They pointed to the moment that thrust him into the public spotlight: his famous 2004 hospital-room confrontation with White House Counsel Alberto Gonzales and Bush’s chief of staff, Andrew H. Card Jr. The two White House officials were attempting to persuade Attorney General John D. Ashcroft, who was recovering from emergency surgery, to reauthorize a controversial warrantless domestic eavesdropping program.

Comey, who was acting attorney general in Ashcroft’s absence, had refused to agree to extend the program. When he learned that the White House was attempting to go around him and get the ailing Ashcroft to sign off on an extension, Comey rushed to George Washington University Medical Center, arriving just before Gonzales and Card.

In May 2007 testimony that riveted the Senate Judiciary Committee, a visibly uncomfortable Comey described the confrontation as “probably the most difficult night of my professional life.’’ He later wrote a resignation letter but did not send it.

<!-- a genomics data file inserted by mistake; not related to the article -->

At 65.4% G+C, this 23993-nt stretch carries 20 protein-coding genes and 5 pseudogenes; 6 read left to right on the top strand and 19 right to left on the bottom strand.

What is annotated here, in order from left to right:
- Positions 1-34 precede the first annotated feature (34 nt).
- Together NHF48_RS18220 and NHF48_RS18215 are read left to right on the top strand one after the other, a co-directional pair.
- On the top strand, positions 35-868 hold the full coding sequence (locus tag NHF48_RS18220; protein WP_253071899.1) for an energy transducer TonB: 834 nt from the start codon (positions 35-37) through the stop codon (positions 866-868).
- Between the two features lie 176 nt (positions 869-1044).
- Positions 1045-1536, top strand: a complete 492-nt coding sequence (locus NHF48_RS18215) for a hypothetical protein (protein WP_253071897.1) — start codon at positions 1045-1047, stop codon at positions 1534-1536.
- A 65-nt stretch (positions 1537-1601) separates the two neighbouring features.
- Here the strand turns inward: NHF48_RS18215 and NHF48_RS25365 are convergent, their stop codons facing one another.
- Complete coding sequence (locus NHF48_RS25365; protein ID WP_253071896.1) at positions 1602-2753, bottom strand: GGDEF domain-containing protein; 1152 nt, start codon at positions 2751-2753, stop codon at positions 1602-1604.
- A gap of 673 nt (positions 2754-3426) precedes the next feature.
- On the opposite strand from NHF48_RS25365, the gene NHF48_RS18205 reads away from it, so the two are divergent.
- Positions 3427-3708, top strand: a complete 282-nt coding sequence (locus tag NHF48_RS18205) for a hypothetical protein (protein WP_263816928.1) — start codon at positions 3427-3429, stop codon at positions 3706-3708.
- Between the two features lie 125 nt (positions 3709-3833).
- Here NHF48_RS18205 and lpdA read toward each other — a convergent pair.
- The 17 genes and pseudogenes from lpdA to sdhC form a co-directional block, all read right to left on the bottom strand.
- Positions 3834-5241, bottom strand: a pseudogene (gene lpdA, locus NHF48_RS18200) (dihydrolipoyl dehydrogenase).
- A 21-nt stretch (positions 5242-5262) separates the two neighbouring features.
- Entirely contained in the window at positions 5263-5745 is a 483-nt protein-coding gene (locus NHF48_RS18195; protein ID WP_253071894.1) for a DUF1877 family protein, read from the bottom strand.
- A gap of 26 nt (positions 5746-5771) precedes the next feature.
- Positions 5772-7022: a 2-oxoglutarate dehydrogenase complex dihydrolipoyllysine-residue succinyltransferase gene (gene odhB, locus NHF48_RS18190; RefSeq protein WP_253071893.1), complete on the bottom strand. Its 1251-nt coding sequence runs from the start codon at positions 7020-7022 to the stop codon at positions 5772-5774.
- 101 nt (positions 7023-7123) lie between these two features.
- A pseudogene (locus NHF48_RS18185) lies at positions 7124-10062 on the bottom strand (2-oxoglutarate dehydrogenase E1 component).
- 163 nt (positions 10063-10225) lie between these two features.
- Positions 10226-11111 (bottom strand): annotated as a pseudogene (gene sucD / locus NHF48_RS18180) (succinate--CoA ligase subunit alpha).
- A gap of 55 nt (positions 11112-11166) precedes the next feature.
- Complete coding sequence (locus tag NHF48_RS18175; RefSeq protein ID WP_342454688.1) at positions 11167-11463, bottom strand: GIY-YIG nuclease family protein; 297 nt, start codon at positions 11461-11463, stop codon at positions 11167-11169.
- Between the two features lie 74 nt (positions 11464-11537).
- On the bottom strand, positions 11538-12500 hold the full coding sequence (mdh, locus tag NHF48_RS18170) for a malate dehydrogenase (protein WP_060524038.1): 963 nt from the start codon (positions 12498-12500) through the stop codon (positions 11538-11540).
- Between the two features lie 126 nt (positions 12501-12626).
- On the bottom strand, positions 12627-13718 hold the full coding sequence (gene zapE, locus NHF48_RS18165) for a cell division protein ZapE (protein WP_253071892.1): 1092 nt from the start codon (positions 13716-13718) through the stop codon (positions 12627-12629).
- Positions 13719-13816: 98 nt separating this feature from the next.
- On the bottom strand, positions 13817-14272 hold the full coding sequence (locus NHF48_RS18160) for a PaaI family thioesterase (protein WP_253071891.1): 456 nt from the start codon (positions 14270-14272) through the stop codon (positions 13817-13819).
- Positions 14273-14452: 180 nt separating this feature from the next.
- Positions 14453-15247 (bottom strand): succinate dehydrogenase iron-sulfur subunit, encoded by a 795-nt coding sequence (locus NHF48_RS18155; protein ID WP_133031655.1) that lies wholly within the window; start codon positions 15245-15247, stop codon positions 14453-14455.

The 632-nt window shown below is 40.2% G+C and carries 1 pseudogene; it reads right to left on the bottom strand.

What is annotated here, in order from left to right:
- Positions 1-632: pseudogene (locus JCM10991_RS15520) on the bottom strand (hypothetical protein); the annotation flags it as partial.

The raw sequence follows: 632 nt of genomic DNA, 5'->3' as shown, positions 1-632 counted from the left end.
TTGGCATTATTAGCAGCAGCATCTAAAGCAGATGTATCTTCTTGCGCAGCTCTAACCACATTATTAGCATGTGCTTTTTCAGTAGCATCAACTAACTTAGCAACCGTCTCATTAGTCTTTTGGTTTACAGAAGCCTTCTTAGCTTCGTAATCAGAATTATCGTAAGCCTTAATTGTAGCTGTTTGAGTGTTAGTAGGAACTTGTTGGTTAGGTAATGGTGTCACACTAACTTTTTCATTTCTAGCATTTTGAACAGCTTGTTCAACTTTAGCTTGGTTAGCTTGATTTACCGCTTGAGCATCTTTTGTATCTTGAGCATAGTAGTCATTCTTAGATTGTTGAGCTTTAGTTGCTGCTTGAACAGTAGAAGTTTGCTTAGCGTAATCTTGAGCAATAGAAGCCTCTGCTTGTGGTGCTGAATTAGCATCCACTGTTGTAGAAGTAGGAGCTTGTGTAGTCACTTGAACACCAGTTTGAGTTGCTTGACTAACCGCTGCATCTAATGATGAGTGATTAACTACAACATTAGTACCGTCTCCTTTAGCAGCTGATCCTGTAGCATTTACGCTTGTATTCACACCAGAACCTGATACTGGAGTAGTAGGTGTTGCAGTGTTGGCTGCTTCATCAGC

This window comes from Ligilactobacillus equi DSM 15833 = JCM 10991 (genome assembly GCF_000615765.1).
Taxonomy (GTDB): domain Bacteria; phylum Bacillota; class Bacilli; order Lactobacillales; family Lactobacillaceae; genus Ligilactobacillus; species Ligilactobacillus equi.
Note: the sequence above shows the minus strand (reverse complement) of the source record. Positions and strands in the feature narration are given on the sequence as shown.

Comey described the event as “an apocalyptic situation where I and the Department of Justice have been asked to do something that is fundamentally wrong.’’

Ashcroft declined Thursday to discuss the hospital incident but praised Comey, calling him “a rule-of-law guy. The Constitution really means something to him.”

David N. Kelley, who served as deputy U.S. attorney under Comey in New York and later became U.S. attorney, said that he “can’t think of anybody better to run the FBI than Jim.’’

“He’s going to be the moral compass for that institution,’’ Kelley said.

Patrick Fitzgerald, a former U.S. attorney in Chicago and longtime friend, called Comey “an innate manager. In a crisis, he’s almost like the baseball players who say they see the ball slow down and know when to hit it. He sees things more clearly and calmly than just about anyone I’ve ever met.’’

When he was deputy attorney general, Comey selected Fitzgerald to lead the investigation into the leaking of CIA officer Valerie Plame’s name, a probe that led to the conviction of Vice President Dick Cheney’s adviser Lewis “Scooter” Libby.

Comey was criticized by some in the administration for that appointment, and he also tangled with Bush officials over enhanced interrogation techniques.

In e-mails obtained in 2009 by the New York Times, Comey called some of the techniques “wrong” and “simply awful,” although, the paper reported, he approved their legality.